There just isn’t much to the recent “announcement” of alien, bacteriological life being found in a batch of meteorites. The paper, “Fossils of Cyanobacteria in CI1 Carbonaceous Meteorites: Implications to Life on Comets, Europa, and Enceladus”, was published in a scientific journal that really isn’t a journal, but rather a website with “journal” in the url.
It’s really a frakking shame, too. I know I’m in good company around here in wanting something like this to be true. We already know that organic molecules have been found floating in space. It’s not a stretch to think that actual simple life-forms could be found out there…. and have smashed into us at some point in the travels of our planet.
But right now, with this article, “…the “evidence” is a bunch of squiggly stuff that bears little resemblance to actual bacterial fossils unless you obscure the details by rescaling the images” as Ian Musgrave writes at The Panda’s Thumb.
So right now, no, no evidence that little squiggly bits of Bacteria From Space made it to the Earth. Which means I can continue to believe that we’re just shoggoth food that continued to evolve into the marvel and wonder that is evident every day on Fox News….
Sam Harris, the author of The End of Faith and Letter to a Christian Nation, calls for an end to religion’s monopoly on morality and human values. In The Moral Landscape: How Science Can Determine Human Values, Harris tears down the wall between scientific facts and human values to dismantle the most common justification for religious faith — that a moral system cannot be based on science.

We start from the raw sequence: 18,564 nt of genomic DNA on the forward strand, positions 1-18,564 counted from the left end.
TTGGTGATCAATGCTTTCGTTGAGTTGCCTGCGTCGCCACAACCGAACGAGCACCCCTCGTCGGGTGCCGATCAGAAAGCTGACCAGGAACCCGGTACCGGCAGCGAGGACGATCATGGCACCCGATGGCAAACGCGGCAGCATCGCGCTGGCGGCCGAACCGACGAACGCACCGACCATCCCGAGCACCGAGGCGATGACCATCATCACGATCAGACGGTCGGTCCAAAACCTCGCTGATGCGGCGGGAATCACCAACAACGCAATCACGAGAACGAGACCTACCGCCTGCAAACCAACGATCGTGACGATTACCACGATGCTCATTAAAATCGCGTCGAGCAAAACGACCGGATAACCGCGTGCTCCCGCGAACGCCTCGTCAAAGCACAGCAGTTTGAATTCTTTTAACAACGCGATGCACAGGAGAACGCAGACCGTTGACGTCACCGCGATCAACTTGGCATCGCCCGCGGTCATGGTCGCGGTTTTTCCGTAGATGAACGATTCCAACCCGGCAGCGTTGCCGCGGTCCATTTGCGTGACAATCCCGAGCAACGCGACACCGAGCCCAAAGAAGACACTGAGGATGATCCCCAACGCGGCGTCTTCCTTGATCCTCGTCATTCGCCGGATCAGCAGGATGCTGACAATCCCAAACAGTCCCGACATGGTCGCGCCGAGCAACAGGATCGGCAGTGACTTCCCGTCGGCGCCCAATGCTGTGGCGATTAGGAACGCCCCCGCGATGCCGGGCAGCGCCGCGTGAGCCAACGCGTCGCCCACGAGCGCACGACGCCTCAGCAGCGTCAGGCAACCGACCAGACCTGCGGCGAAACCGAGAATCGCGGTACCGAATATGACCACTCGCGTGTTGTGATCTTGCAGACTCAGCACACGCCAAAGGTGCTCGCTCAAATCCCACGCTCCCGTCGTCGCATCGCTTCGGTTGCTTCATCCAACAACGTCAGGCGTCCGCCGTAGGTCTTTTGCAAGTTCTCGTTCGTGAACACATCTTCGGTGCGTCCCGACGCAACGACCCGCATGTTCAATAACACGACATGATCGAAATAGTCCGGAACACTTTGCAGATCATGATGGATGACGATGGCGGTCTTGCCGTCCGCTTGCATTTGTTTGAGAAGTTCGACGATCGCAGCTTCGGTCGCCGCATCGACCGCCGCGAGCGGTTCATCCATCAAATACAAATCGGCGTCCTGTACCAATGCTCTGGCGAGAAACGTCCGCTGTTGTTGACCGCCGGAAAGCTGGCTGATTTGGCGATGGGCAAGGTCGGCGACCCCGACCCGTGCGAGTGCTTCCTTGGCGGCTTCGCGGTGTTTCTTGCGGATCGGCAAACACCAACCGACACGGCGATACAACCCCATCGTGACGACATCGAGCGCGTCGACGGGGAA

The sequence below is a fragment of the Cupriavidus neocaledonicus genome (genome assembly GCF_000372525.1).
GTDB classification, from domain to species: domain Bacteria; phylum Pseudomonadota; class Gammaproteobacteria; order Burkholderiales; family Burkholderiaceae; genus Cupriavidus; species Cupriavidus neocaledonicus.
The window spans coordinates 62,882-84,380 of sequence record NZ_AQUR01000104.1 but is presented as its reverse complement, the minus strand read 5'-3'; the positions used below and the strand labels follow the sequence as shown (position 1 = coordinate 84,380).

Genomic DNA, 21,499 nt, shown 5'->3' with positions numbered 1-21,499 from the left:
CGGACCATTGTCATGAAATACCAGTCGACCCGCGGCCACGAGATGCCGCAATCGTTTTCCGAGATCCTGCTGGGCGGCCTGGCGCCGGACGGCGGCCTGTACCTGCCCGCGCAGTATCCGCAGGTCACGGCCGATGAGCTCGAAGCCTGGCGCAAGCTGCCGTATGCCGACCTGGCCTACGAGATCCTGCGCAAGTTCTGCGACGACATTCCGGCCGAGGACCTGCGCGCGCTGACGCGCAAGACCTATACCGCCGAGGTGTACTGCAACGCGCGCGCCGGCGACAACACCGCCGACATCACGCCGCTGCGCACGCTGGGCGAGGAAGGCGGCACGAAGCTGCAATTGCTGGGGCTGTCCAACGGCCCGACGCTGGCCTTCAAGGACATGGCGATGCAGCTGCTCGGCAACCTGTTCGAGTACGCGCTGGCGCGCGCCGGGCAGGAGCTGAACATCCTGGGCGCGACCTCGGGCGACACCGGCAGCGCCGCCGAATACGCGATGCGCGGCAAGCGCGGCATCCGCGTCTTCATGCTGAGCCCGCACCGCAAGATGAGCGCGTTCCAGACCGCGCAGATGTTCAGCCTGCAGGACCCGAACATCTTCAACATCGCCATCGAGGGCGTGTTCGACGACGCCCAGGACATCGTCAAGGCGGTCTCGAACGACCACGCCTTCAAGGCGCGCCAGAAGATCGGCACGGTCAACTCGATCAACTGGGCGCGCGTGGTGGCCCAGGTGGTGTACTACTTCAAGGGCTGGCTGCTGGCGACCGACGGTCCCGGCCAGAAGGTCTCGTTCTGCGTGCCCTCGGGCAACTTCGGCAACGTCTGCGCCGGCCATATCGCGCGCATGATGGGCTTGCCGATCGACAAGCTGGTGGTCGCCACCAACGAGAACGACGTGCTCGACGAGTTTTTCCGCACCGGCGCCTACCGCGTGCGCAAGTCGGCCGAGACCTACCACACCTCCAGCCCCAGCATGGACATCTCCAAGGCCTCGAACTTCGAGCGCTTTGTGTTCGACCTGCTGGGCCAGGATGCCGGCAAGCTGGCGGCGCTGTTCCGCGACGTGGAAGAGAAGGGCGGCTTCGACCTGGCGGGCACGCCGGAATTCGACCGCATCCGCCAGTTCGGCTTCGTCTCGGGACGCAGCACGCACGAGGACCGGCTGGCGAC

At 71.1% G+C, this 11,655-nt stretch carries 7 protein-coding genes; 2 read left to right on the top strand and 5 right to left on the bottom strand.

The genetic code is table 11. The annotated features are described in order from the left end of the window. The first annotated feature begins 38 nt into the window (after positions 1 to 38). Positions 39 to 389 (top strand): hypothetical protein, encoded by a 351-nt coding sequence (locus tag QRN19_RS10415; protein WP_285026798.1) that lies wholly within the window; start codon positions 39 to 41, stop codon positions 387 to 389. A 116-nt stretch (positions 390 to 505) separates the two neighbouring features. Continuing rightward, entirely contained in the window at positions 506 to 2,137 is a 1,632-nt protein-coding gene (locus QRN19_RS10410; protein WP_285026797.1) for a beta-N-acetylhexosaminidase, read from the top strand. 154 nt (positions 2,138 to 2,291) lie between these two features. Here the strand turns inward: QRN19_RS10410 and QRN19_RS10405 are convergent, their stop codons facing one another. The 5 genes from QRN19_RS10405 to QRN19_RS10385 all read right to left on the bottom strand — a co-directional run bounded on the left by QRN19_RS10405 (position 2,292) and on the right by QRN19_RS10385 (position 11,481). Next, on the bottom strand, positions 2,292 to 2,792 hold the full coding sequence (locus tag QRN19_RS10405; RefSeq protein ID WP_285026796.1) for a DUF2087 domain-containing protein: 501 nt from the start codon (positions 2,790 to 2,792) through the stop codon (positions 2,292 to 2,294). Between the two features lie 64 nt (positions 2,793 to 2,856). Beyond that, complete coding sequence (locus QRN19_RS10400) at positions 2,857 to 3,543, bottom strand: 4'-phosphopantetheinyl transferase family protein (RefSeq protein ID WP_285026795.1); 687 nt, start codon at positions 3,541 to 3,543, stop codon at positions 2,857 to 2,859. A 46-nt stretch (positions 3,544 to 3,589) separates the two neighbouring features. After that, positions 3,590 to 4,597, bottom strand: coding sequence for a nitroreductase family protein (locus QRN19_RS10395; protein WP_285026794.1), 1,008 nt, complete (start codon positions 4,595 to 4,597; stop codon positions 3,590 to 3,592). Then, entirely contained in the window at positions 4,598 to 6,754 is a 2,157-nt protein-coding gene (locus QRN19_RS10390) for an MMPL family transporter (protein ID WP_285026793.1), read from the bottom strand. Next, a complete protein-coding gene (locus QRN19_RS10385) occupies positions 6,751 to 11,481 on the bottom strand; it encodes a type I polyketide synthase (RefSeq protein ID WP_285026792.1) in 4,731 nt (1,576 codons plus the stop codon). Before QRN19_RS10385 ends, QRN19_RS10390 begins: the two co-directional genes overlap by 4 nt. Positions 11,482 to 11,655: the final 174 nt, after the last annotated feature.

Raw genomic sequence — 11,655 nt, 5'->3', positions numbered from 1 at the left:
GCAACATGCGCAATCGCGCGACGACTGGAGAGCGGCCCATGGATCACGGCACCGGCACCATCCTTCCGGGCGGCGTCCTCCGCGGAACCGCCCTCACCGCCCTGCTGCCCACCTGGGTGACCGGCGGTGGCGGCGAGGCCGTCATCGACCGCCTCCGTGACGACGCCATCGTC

The End of Faith ignited a worldwide debate about the validity of religion. In its aftermath, Harris discovered that most people, from secular scientists to religious fundamentalists, agree on one point: Science has nothing to say on the subject of human values. Even among religious fundamentalists, the defense one most often hears for belief in God is not that there is compelling evidence that God exists, but that faith in Him provides the only guidance for living a good life. Controversies about human values are controversies about which science has officially had no opinion. Until now.
Morality, Harris argues, is actually an undeveloped branch of neuroscience, and answers to questions of human value can be visualized on a “moral landscape” — a space of real and potential outcomes whose peaks and valleys correspond to human states of greater or lesser wellbeing. Different ways of thinking and behaving — different cultural practices, ethical codes, modes of government, etc. — translate into movements across this landscape. Such changes can be analyzed objectively on many levels, ranging from biochemistry to economics, but they have their crucial realization as experiences in the human brain.
Bringing a fresh, secular perspective to age-old questions of right and wrong, and good and evil, Harris shows that we know enough about the human brain and its relationship to events in the world to say that there are right and wrong answers to the most pressing questions of human life. Because such answers exist, cultural relativism is simply false — and comes at increasing cost to humanity. And just as there is no such thing as Christian physics or Muslim algebra, there can be no Christian or Muslim morality. Using his expertise in philosophy and neuroscience, along with his experience on the front lines of our “culture wars,” Sam Harris delivers a game-changing argument about the future of science and about the real basis of human cooperation.
Why are we so easily fooled? As good as our brains are at finding patterns, they are also easily confounded and tricked, resulting in us seeing things that aren’t there, missing completely what really is and, most horribly, having us be certain of the most erroneous of conclusions with the conviction of a saint.
Psychologist Richard Wiseman endevors to explain the answer to us in a unique and interesting way. See, on top of being an award winning psychologist and educator, he’s also a professional magician…